PARIS--(BUSINESS WIRE)--The C4C consortium today announced the implementation of France's first ever dedicated technical facility for the manufacture of cell therapy products. The C4C project (coordinated by CELLforCURE, a subsidiary of the leading French biopharmaceutical company LFB Biotechnologies) brings together the skills of two biotech companies (Celogos and CleanCells) and seven public-sector organizations and university medical centers (the French Blood Agency's [Etablissement Français du Sang, EFS] directorates in the Aquitaine-Limousin and Pyrénées-Méditerranée regions of France, Bordeaux University Medical Center [CHU de Bordeaux], Lille University Medical Center/University of Lille 2 [CHU de Lille], Nantes University Medical Center, [CHU de Nantes] and the Biological Resource Center at Lyons University Medical Center [Banque de Tissus et de Cellules des Hospices Civils de Lyon]. The first five products are currently being developed, with a view to validating the facility dedicated to the routine production of clinical trial and therapeutic batches. This facility is located on LFB's site in Les Ulis, close to Paris.
C4C is an ambitious project that has attracted 80 million euros in investment from the consortium members and 30 million euros in public-sector financial aid (provided by OSEO, France's state innovation agency). In fact, C4C was selected by OSEO as part of the "Investing in the Future" call for tenders for France's first industry-academic gateway in the field of cell therapy research, development and industrial production. The project has attracted 30 million euros in public-sector financial aid. Thanks to C4C, academic, public- and private-sector stakeholders are provided with an industrial tool for producing both their Phase 3 clinical trial batches and commercial batches.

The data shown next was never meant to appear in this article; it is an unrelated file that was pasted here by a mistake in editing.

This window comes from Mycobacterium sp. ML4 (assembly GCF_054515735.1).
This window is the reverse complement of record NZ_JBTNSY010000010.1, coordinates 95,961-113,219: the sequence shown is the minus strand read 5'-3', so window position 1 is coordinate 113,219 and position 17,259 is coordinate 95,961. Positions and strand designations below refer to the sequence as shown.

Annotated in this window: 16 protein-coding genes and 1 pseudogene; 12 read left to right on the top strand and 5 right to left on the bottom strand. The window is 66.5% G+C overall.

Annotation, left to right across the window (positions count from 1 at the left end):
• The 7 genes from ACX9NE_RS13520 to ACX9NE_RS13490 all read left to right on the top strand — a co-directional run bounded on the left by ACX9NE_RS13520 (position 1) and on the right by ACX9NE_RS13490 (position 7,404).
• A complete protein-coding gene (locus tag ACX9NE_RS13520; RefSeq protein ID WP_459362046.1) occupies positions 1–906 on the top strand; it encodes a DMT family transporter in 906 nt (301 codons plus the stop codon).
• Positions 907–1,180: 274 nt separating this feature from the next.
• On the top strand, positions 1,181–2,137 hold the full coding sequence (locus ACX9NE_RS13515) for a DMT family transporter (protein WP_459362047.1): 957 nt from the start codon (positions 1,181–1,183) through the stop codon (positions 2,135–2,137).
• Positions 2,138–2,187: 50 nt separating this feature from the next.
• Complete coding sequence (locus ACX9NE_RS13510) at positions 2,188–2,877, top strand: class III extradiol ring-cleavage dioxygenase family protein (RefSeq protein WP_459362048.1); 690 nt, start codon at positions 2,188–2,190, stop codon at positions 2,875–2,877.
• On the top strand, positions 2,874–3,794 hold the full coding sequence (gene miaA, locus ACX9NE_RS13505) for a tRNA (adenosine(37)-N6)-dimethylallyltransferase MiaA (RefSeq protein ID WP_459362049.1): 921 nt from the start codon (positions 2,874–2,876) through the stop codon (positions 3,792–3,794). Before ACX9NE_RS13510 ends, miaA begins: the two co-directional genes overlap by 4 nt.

Lastly, the C4C project corresponds to Europe's first ever modular unit for the large-scale industrial production of novel, cell-based advanced therapy medicinal products.
Cell therapy: definitions and issues
Cell therapy involves the administration of human cells to prevent, treat or alleviate an illness. In some situations, the administered cells repair and/or rebuild damaged tissue. In others, modified cells are used to provide tissue with compounds that it previously lacked. The cell therapy market is set to be worth an estimated 5.2 billion US dollars by 2015 and could double again to reach 10 billion US dollars in 2020.
The five therapeutics currently under development and their target diseases are as follows:
1. The GRAPA Program in Phase I/II development at Bordeaux University Medical Center in collaboration with France’s National Blood Service (EFS). Hematopoietic stem cells are obtained from placental blood and amplified ex vivo prior to use for the treatment of bone marrow or lymph node malignancies (leukemia, lymphoma, myeloma), aplastic anemia, congenital immunodeficiencies and congenital enzyme deficiencies.
2. The CEL-02 cell therapeutic from Celogos, in Phase II clinical
development for the treatment of anal incontinence
A Phase II clinical trial is currently recruiting at Rouen University Medical Center and the start of the Phase III clinical program (to include investigators across Europe) is scheduled for 2014.
3. Autologous islet of Langerhans grafts (Lille University Medical
Center/University of Lille 2), in Phase I/II clinical development for
the treatment of post-pancreatectomy diabetes
The procedure developed by Professor François Pattou’s group in Lille is based on an intramuscular, autologous transplant of islets of Langerhans that makes it possible to obtain long-term insulin independence in the majority of patients.
4. A cell-based immunotherapeutic in Phase III clinical
development for the treatment of melanoma at the loco-regional invasion
stage (Nantes University Medical Center)
There are currently no approved treatments for lymph node metastatic melanoma in Europe. It is hoped that combination therapy with TILs and IL-2 will prevent or slow metastatic recurrence and improve overall survival in stage III melanomas after lymph node excision with a single invaded lymph node.
5. The MESAMI (Mesenchymal and Myocardial Ischemia) program
(Toulouse University Medical Center), in Phase II development: the
potential use of mesenchymal stem cells from bone marrow to combat left
ventricular myocardial ischemia.
This innovative cell therapeutic has been developed for cardiovascular applications by the Toulouse University Medical Center, in partnership with the EFS. It involves the culture of autologous bone marrow cells according to a well-defined procedure that makes it possible to expand the patient’s mesenchymal stem cells.